A guest Blog post by Karen Laughlin, a parent educator at the Exceptional Children’s Assistance Center, the Parenting Training and Information (PTI) Center in North Carolina.


Karen Laughlin and Daughter Carly

Karen Laughlin and Daughter Carly

In hindsight, I may have been a bit over confident when my third child came along. After all, her older brother and sister were happy kids and great students. Yes, Carly was a quirky little girl and she seemed to need more “handling” than I was used to, but we always thought that was because she was our youngest. She was clearly smart, funny, and likeable…except when she wasn’t, but didn’t all kids have ups and downs? This changed abruptly when her third grade class was learning multiplication. While other kids were earning the cherry on top of the banana split on the bulletin board by mastering 9’s and 10’s, Carly couldn’t get past the 2’s and had only a scoop of vanilla ice cream in her bowl. No amount of drilling at home helped, and she came home crying about her almost empty bowl every night. I was at a loss—if working harder didn’t help, what else could we do?

Fast forwarding to the present, Carly is 19 and we’ve known since she was about nine that her brain works differently—she has been diagnosed with both a learning disability in math and ADHD. Over the last ten years, I’ve learned a lot about both of those conditions, about brains, executive functions, and the ups and downs of special education. This all helped me to understand how a learning disability affects much more than learning academic skills, and I’ve used this knowledge to help Carly understand herself and to explain her LD/ADHD to others.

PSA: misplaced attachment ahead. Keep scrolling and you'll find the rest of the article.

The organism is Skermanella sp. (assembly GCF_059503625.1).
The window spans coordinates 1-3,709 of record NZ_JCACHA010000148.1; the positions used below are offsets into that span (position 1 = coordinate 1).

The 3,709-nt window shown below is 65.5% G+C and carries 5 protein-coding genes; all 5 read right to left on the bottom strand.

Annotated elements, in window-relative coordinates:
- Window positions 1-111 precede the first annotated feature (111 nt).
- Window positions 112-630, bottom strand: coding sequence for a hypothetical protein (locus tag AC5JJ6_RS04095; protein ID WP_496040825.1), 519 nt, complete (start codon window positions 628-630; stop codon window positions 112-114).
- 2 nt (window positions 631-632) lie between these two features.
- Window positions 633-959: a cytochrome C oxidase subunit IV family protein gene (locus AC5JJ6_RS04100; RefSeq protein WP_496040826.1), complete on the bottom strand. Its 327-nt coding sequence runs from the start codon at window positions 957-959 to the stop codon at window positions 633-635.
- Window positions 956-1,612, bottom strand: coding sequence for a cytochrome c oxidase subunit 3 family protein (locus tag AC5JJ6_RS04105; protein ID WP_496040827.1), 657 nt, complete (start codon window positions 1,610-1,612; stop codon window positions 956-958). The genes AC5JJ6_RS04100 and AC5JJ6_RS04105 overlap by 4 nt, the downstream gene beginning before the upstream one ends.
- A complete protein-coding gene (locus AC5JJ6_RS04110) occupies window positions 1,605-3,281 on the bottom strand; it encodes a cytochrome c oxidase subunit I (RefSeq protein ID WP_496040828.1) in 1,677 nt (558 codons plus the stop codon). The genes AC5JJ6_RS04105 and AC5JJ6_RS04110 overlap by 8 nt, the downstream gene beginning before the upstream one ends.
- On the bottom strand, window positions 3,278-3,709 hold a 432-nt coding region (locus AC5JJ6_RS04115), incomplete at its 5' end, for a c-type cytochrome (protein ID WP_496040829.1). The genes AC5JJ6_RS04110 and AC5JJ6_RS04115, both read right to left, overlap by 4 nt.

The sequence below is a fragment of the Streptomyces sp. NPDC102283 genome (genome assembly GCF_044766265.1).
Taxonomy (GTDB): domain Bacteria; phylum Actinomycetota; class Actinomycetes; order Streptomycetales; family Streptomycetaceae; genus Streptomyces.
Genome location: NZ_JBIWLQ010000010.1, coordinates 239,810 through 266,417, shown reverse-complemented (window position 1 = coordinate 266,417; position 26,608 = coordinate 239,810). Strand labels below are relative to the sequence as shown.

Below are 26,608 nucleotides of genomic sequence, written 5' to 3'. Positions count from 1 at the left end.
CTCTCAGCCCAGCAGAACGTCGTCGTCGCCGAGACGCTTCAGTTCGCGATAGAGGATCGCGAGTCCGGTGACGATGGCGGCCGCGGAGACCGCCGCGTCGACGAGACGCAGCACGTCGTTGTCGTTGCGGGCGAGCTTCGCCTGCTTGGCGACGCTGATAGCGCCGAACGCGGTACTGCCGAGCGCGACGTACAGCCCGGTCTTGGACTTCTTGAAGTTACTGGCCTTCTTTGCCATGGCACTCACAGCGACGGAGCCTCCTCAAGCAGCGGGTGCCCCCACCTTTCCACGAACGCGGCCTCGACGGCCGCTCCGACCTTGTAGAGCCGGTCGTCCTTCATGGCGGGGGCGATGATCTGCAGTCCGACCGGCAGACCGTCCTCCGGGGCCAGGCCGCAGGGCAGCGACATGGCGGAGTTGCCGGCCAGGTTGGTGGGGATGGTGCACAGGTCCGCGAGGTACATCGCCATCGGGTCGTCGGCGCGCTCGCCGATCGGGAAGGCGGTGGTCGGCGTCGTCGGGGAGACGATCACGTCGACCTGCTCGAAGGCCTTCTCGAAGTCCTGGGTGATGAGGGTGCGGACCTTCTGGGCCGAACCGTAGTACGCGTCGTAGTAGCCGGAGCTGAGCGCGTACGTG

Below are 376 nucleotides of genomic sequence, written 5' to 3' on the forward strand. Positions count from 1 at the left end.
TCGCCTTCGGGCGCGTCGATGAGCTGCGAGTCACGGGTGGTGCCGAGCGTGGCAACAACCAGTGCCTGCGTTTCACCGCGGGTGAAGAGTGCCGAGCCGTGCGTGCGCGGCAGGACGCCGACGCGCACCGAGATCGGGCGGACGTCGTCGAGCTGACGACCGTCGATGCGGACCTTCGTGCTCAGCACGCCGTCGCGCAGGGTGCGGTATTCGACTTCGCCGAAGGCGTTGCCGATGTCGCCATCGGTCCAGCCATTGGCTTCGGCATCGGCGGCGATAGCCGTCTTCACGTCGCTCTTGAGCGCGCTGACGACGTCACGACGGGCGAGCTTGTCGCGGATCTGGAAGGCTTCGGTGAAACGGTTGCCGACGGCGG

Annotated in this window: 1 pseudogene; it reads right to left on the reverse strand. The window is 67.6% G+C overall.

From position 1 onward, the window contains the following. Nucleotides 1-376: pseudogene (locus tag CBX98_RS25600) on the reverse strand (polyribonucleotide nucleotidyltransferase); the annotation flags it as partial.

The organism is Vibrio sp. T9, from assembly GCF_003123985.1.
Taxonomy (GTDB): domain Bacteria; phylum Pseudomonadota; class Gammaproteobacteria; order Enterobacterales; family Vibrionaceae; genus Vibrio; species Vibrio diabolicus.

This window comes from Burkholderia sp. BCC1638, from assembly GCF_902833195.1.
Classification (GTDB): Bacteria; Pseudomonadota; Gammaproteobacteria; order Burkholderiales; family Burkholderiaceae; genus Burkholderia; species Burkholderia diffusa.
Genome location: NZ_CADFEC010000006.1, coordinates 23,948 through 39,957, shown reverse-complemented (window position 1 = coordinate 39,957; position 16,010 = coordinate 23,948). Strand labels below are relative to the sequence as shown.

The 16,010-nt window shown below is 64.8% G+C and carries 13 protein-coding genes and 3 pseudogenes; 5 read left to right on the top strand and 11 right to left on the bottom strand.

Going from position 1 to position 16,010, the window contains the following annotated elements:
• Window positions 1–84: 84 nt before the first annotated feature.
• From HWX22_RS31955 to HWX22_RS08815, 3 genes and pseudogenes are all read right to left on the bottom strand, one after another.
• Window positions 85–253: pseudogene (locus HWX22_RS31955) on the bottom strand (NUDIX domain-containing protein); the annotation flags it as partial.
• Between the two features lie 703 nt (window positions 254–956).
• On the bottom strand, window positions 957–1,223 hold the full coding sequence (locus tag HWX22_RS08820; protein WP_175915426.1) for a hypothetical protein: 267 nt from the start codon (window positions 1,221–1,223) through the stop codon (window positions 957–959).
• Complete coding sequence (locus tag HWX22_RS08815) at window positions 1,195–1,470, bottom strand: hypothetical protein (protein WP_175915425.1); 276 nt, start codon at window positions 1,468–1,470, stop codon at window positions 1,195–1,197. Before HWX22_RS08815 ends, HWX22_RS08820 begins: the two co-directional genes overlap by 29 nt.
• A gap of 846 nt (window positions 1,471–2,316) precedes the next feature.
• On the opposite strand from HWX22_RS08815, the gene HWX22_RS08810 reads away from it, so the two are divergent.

My most important lessons have been lessons of the heart, maybe even of the soul. I’ve learned to dig deeper as a parent and find the patience and understanding that Carly needed so that home could be a safe space after a long, hard, and often discouraging day at school. I’ve learned that there is no “one size fits all” parenting style for kids like Carly, and that I needed to be flexible in my approach to her. I’ve learned that however confusing it is to raise a child who is uneven in her abilities, it is much more challenging and confusing to BE that child every day.

As Carly struggled with so many aspects of high school, I had to confront my own expectations for her future, and to accept that each child finds her own path, and her own sense of timing. There are many good paths, and I am a better person for learning this lesson.

When I asked Carly what I should include in this post, she didn’t hesitate to answer, “Tell them that their kids are trying, even when they wish the results were better.” Did I forget to mention that besides having trouble relating to numbers, my daughter is a compassionate, insightful, loyal, and articulate 19 year old?  These qualities, more than any academic strength, will bring her joy in life, and isn’t that what all parents want for their children?

Karen Laughlin and Daughter Carly
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A parent educator at the Exceptional Children’s Assistance Center, the Parenting Training and Information (PTI) Center in North Carolina.